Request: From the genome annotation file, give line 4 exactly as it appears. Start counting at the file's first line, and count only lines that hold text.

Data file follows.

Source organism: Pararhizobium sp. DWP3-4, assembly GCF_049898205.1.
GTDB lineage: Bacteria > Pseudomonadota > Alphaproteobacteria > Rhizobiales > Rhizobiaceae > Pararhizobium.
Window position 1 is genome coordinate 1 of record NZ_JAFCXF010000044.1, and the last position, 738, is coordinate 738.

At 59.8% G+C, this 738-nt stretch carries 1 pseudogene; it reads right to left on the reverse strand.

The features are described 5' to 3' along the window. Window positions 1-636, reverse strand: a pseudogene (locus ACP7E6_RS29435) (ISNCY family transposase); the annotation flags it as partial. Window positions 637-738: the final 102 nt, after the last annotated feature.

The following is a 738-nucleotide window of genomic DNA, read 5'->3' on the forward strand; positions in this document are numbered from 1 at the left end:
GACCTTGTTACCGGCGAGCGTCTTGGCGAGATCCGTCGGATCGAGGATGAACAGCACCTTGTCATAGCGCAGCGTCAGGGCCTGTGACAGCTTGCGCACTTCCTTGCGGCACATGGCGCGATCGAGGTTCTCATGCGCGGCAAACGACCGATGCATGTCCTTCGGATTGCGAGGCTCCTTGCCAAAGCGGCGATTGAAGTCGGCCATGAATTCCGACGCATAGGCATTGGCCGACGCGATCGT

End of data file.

At 59.8% G+C, this 738-nt stretch carries 1 pseudogene; it reads right to left on the reverse strand.